August 30, 2012 | Unregistered CommenterRalf Ostner

My thoughts....
Aborted generations and online gaming keeping kids away from the streets.
Most valued consumer goods available to all as well .
Every one can have a plasma screen ,games console and mobile phone, in every economic group over here in the UK .

August 30, 2012 | Unregistered CommenterJavaid Akhtar

Actually, one of the most plausible, well researched explanations is reduced lead poisoning of children (elimination of lead in gas, paint, etc.) resulting in reduced crime rates as those same children reach young adulthood.

August 31, 2012 | Unregistered CommenterMike Russell

The best theory I've ever seen for the drop in the crime rate is Roe v. Wade. The Supreme Court decision in 1973 legalized abortion, and then the crime rate fell permanently about eighteen years later. Young men in their late teens and early twenties commit a disproportionate number of crimes, and members of that group after 1991 were more likely to comes from stable homes.

It's also worth pointing out that the drop in Houston, which is more conservative and more likely to oppose abortion, is not nearly as dramatic as it is in the other three cities.

I'm skeptical of the technology argument since technology tends to be implemented haphazardly, depending on an individual institution's budget and its willingness to adapt.

August 31, 2012 | Unregistered CommenterGil Weaver

I worked the 90's as a cop in the Chicago suburbs. We fought with EVERYBODY. Not by choice that is just what was going on. Crack cocaine, very hot summers and some gang stuff that was just sorting itself out all contributed, at least locally, to the problem.

What has changed to lower the crime rate? (in my opinion) Exclude Chicago...it is more dangerous than Iraq, Beruit or Detroit and is a strange place politically. Kingdom of Cook (County), Duchy of Chicago.

Many hard core, repeat offenders are locked up or dead. They rarely die from involvement with the Police. Usually stupidity, particularly overdosing and usually (of late anyway) heroin.

More and better prosecution and incarceration for DUI, Driving Revoked / Suspended and Domestic Violence offenses. Cops have said this for years...the same people that do the big crimes are the ones that beat their partners and drive while DUI and w/o a license. Call it suburban / rural PD compstat.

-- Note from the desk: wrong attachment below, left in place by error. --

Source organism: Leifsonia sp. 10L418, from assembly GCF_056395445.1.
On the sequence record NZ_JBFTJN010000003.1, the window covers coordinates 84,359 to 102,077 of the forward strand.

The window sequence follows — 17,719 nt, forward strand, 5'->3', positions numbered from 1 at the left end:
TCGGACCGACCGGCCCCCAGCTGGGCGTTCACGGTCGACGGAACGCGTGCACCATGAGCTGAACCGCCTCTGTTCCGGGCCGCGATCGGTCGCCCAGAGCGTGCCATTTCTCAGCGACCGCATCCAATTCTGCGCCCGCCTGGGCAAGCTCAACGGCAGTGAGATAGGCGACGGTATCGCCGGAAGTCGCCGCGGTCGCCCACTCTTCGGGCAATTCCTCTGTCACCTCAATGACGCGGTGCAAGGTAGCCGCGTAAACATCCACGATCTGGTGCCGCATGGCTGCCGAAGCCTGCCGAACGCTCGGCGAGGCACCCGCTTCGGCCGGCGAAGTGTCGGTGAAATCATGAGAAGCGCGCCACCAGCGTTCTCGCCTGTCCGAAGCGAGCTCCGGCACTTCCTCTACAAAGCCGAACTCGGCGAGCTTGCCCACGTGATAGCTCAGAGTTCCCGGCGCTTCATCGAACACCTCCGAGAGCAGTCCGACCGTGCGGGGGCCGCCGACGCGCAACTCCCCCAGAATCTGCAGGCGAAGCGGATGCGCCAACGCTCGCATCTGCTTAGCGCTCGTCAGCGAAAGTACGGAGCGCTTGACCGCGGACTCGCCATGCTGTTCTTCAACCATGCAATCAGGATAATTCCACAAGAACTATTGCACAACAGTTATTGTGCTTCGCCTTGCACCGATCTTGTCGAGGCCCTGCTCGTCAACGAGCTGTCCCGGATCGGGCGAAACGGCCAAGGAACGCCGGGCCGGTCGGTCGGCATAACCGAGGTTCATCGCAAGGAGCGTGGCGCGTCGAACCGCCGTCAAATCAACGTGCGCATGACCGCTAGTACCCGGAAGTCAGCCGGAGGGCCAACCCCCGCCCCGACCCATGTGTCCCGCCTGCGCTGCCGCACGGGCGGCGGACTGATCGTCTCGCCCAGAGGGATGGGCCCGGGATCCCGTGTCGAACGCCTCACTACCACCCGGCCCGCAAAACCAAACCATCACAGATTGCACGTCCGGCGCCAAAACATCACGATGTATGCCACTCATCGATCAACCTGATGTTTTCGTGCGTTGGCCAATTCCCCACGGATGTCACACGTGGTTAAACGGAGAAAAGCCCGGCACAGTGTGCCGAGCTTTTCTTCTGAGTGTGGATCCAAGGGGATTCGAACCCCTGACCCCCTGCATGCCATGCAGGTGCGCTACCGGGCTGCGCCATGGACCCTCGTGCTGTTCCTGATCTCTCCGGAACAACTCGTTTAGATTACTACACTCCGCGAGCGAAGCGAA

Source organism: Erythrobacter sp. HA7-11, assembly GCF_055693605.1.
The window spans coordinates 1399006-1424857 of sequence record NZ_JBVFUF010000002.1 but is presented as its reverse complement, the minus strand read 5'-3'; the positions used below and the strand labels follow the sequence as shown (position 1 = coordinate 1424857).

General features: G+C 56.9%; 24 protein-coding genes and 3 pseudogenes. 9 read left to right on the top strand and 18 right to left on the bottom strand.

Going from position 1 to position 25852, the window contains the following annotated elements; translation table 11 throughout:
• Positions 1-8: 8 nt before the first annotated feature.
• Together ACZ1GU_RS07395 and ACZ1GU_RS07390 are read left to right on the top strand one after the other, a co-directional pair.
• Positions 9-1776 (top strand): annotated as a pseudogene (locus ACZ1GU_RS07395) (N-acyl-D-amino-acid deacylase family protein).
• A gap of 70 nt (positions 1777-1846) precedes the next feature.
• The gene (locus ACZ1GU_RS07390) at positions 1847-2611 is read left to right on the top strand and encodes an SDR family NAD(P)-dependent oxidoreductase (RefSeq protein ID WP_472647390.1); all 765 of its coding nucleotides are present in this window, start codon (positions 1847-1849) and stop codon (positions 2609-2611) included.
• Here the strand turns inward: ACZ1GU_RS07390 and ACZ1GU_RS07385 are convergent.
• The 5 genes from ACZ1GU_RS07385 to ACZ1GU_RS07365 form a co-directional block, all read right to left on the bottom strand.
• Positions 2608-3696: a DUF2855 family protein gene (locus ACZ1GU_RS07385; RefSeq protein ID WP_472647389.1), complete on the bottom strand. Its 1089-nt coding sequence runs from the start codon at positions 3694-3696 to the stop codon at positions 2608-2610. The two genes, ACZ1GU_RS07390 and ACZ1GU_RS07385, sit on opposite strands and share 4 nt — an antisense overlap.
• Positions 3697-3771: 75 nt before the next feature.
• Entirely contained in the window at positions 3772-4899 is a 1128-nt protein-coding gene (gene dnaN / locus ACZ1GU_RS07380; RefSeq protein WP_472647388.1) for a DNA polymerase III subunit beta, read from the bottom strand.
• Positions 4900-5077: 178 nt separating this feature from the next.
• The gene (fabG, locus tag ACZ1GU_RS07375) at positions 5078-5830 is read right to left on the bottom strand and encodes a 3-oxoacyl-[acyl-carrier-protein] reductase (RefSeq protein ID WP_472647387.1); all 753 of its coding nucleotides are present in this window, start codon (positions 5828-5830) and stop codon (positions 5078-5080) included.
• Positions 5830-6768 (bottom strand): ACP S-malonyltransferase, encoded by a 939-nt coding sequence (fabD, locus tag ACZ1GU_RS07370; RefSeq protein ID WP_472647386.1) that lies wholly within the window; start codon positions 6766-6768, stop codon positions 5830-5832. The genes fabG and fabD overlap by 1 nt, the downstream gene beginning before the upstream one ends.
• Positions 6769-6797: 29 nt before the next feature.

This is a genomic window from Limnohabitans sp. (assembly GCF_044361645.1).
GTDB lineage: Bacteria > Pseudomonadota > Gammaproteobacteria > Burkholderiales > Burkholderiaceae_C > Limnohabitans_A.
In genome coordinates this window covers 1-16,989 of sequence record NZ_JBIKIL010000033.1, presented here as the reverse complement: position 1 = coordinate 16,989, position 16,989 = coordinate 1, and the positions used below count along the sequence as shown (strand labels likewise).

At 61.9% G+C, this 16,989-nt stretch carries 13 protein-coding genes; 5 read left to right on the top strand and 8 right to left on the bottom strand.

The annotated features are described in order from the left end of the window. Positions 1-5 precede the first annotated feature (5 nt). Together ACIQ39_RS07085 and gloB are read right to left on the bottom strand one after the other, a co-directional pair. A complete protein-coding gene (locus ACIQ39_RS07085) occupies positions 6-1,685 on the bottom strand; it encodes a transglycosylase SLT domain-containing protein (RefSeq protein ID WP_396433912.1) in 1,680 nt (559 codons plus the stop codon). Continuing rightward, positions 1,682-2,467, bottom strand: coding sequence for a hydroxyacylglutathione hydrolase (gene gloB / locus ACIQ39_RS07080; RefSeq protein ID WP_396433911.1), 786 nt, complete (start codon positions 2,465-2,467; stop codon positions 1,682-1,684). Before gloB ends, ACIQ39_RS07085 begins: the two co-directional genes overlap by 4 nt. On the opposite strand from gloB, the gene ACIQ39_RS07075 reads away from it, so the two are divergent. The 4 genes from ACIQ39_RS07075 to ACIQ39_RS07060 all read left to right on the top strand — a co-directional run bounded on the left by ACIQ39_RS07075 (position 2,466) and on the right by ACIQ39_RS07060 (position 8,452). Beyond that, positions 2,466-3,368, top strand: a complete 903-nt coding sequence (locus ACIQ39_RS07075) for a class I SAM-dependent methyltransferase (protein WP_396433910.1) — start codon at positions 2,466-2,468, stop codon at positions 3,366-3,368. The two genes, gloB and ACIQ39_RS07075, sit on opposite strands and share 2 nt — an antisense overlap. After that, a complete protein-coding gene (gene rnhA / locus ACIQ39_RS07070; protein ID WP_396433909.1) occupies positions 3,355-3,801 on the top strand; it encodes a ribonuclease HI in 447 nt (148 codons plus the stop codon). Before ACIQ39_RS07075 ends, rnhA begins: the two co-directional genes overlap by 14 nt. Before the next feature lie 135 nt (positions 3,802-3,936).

Prescription drug addiction and heroin. The pinnacle of existence for some is a legitimate scrip for pain meds and a disability check. Again a significant portion of these persons are the same that used to commit crime and sometimes still do.

Cops are more connected to the data. I can get more and better information faster. The in car computer, fusion centers, Critical Reach and the cell phone have made a huge contribution to catching criminals and stopping crime before it starts. Few of these networks are formal. The ad hoc and informal ones actually work better as the worker bees are getting the data first hand, not filtered by bosses and sanitized.

Have to correct Ralf a bit. Smoking weed gets you a local ordinance ticket and you go to the same court as you would for a speeding ticket. Local stuff is (generally) non jail-able. I have scattered more weed to the winds and thrown more pot pipes into the weeds than I can count. I am not alone in taking alternative enforcement action for very minor amounts of weed. Not worth the time or effort to book someone unless said person just can't grasp being stoned and stupid is not a good way to go through life.

As I tell people about smoking weed...I have never booted a door in for anyone smoking weed. People OD'ed on heroin, crack heads, PCP, crazy people on or off their psychotropic meds, but NEVER cannabis.

Guns in the U.S. are not the problem. Guns and crazy / irresponsible people are the problem. Ban the guns and they'll use something else or just pay more for the same thing. The Chicago Sun Times ran a pretty good 3 part series on how gangs get guns in Chicago. Worth a look and a good insight into the mentality of the people buying and using the guns.

September 1, 2012 | Unregistered CommenterMark

PostPost a New Comment

Enter your information below to add a new comment.

My response is on my own website »
Author Email (optional):
Author URL (optional):
Post:
 
Some HTML allowed: <a href="" title=""> <abbr title=""> <acronym title=""> <b> <blockquote cite=""> <code> <em> <i> <strike> <strong>